Unless the length of the melt flow exceeds practical limits a single gate is the preferred option. Multiple gates always create weld lines where the flows from the separate gates meet.
A distinction can be made between center and edge gating of a part. Center gated parts show a radial flow of the melt. This type of gate is particularly good for symmetrical parts, such as cup shaped products or gears, because it will assure more uniform distribution of material, temperatures, and packing, and better orientation effects it gives very predictable results. On the other hand, linear flow and cross flow properties often differ. In flat parts, this can induce additional stress and results in warpage or uneven shrinkage.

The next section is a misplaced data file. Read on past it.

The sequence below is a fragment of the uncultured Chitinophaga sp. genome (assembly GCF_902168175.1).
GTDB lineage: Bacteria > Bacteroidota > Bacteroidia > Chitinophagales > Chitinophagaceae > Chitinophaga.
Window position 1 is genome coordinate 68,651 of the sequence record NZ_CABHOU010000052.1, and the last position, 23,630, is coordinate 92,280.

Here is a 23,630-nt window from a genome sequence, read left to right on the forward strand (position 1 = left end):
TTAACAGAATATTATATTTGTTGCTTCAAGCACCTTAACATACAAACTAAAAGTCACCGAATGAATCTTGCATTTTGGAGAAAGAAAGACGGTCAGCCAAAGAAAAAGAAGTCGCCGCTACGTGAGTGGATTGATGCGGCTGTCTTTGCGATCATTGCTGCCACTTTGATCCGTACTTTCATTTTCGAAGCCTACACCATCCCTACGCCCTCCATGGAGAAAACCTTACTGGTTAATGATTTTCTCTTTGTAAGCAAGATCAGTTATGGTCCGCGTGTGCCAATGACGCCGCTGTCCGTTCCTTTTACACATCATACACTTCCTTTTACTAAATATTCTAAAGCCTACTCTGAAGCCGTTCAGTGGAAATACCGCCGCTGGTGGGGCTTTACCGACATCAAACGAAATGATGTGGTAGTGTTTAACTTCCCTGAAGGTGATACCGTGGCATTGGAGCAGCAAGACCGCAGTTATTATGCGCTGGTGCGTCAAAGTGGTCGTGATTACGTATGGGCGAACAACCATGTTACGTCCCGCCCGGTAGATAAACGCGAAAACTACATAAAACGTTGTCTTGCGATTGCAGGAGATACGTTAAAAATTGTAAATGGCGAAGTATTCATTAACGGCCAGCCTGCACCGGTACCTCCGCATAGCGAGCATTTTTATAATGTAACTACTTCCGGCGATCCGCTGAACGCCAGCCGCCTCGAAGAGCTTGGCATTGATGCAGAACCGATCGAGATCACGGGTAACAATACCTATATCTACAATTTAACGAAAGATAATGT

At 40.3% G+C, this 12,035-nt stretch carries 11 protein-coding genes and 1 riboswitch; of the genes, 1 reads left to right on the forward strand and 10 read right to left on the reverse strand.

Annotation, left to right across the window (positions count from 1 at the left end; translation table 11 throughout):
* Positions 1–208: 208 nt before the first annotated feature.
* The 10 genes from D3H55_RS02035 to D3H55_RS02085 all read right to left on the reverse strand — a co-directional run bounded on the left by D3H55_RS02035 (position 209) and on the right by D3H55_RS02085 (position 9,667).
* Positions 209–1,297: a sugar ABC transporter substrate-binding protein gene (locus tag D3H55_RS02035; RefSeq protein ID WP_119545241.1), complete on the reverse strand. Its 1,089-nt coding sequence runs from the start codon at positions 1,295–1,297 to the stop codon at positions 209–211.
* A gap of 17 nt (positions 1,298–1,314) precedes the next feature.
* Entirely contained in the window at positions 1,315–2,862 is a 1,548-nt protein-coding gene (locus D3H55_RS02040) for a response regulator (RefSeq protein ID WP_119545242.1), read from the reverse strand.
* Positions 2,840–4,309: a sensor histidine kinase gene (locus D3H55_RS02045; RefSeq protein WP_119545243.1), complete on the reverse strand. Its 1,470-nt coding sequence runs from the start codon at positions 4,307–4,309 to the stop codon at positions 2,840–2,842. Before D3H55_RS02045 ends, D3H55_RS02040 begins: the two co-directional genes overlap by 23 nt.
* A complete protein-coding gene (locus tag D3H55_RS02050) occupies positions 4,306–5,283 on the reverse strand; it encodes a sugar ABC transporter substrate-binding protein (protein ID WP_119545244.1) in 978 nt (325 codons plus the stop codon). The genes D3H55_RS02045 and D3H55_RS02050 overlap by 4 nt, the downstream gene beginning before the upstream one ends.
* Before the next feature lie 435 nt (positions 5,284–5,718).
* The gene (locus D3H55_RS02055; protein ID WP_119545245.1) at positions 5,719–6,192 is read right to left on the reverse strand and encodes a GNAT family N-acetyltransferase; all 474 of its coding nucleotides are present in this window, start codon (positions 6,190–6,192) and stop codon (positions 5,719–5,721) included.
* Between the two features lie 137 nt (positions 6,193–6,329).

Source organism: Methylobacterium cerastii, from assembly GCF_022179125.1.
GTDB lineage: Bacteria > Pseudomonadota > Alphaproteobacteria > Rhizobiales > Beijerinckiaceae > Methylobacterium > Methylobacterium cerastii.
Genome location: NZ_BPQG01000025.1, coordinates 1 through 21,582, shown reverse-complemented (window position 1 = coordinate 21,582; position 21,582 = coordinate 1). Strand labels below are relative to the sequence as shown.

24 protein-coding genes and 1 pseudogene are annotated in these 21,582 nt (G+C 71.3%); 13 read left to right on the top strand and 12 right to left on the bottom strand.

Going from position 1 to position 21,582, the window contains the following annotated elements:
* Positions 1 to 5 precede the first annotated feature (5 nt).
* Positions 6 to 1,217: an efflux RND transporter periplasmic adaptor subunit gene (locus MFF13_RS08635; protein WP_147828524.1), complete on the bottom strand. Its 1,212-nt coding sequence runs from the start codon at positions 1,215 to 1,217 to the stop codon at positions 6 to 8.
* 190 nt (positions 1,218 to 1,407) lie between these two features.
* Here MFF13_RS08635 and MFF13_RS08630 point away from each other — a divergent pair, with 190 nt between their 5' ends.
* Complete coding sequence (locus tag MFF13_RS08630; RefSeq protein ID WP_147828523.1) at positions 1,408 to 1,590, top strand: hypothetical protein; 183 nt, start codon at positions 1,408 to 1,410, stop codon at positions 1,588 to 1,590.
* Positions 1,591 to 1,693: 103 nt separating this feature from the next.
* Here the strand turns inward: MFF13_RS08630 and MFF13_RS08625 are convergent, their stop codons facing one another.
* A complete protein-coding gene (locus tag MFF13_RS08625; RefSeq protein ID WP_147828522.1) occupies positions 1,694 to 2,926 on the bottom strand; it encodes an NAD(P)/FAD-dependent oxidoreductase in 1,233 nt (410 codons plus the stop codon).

Because of their simplicity and ease of manufacture, edge gates are the most commonly used. These work well for a wide variety of parts that are injection molded. Long narrow parts typically use edge gates at or near one end in order to reduce warpage. But it is very difficult to mold round parts using this type gate, as they tend to warp into an oval shape. While a single gate into the body of the part might incur a higher initial tool cost, lower scrap rates and higher part quality will quickly justify this expense.